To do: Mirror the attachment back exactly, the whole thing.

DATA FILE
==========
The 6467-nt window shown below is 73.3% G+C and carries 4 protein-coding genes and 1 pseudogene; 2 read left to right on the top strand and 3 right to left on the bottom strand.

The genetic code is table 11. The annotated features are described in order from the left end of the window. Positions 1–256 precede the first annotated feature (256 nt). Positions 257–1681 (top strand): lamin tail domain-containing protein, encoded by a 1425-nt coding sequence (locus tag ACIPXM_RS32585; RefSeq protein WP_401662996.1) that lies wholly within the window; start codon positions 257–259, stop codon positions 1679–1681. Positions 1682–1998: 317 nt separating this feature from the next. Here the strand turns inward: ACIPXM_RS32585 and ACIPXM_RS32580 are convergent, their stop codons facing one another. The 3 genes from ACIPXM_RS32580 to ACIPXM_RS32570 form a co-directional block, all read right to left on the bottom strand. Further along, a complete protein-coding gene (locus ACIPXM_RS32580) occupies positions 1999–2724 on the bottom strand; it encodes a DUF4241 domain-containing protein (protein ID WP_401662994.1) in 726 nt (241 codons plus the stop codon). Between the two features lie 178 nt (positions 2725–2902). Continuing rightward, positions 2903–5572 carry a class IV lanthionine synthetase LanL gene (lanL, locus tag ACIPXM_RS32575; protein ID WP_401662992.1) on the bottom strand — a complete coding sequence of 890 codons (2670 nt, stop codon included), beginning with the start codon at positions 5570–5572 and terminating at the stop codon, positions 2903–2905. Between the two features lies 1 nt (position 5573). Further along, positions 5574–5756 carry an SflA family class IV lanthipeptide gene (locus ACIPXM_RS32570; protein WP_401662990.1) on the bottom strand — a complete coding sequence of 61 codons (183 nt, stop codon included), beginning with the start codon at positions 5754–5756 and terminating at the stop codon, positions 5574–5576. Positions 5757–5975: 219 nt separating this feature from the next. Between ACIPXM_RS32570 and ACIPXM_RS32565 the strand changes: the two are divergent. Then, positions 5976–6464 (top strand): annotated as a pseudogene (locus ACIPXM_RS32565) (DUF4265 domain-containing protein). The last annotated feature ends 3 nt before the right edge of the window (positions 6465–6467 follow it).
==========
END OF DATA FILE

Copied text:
The 6467-nt window shown below is 73.3% G+C and carries 4 protein-coding genes and 1 pseudogene; 2 read left to right on the top strand and 3 right to left on the bottom strand.

The genetic code is table 11. The annotated features are described in order from the left end of the window. Positions 1–256 precede the first annotated feature (256 nt). Positions 257–1681 (top strand): lamin tail domain-containing protein, encoded by a 1425-nt coding sequence (locus tag ACIPXM_RS32585; RefSeq protein WP_401662996.1) that lies wholly within the window; start codon positions 257–259, stop codon positions 1679–1681. Positions 1682–1998: 317 nt separating this feature from the next. Here the strand turns inward: ACIPXM_RS32585 and ACIPXM_RS32580 are convergent, their stop codons facing one another. The 3 genes from ACIPXM_RS32580 to ACIPXM_RS32570 form a co-directional block, all read right to left on the bottom strand. Further along, a complete protein-coding gene (locus ACIPXM_RS32580) occupies positions 1999–2724 on the bottom strand; it encodes a DUF4241 domain-containing protein (protein ID WP_401662994.1) in 726 nt (241 codons plus the stop codon). Between the two features lie 178 nt (positions 2725–2902). Continuing rightward, positions 2903–5572 carry a class IV lanthionine synthetase LanL gene (lanL, locus tag ACIPXM_RS32575; protein ID WP_401662992.1) on the bottom strand — a complete coding sequence of 890 codons (2670 nt, stop codon included), beginning with the start codon at positions 5570–5572 and terminating at the stop codon, positions 2903–2905. Between the two features lies 1 nt (position 5573). Further along, positions 5574–5756 carry an SflA family class IV lanthipeptide gene (locus ACIPXM_RS32570; protein WP_401662990.1) on the bottom strand — a complete coding sequence of 61 codons (183 nt, stop codon included), beginning with the start codon at positions 5754–5756 and terminating at the stop codon, positions 5574–5576. Positions 5757–5975: 219 nt separating this feature from the next. Between ACIPXM_RS32570 and ACIPXM_RS32565 the strand changes: the two are divergent. Then, positions 5976–6464 (top strand): annotated as a pseudogene (locus ACIPXM_RS32565) (DUF4265 domain-containing protein). The last annotated feature ends 3 nt before the right edge of the window (positions 6465–6467 follow it).